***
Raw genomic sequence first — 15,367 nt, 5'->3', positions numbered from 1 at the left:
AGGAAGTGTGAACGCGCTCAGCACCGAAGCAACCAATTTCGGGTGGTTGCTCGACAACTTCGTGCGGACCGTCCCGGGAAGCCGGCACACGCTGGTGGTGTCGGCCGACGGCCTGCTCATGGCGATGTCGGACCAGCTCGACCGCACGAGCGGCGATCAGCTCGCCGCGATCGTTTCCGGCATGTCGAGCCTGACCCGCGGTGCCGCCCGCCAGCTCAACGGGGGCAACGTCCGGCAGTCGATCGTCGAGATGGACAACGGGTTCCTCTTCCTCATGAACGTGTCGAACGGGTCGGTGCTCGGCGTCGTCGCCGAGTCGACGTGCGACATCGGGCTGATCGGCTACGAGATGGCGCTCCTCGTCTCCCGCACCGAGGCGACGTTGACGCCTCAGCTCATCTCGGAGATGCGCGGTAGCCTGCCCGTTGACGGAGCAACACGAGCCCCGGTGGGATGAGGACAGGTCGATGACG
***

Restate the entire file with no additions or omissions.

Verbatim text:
Raw genomic sequence first — 15,367 nt, 5'->3', positions numbered from 1 at the left:
AGGAAGTGTGAACGCGCTCAGCACCGAAGCAACCAATTTCGGGTGGTTGCTCGACAACTTCGTGCGGACCGTCCCGGGAAGCCGGCACACGCTGGTGGTGTCGGCCGACGGCCTGCTCATGGCGATGTCGGACCAGCTCGACCGCACGAGCGGCGATCAGCTCGCCGCGATCGTTTCCGGCATGTCGAGCCTGACCCGCGGTGCCGCCCGCCAGCTCAACGGGGGCAACGTCCGGCAGTCGATCGTCGAGATGGACAACGGGTTCCTCTTCCTCATGAACGTGTCGAACGGGTCGGTGCTCGGCGTCGTCGCCGAGTCGACGTGCGACATCGGGCTGATCGGCTACGAGATGGCGCTCCTCGTCTCCCGCACCGAGGCGACGTTGACGCCTCAGCTCATCTCGGAGATGCGCGGTAGCCTGCCCGTTGACGGAGCAACACGAGCCCCGGTGGGATGAGGACAGGTCGATGACG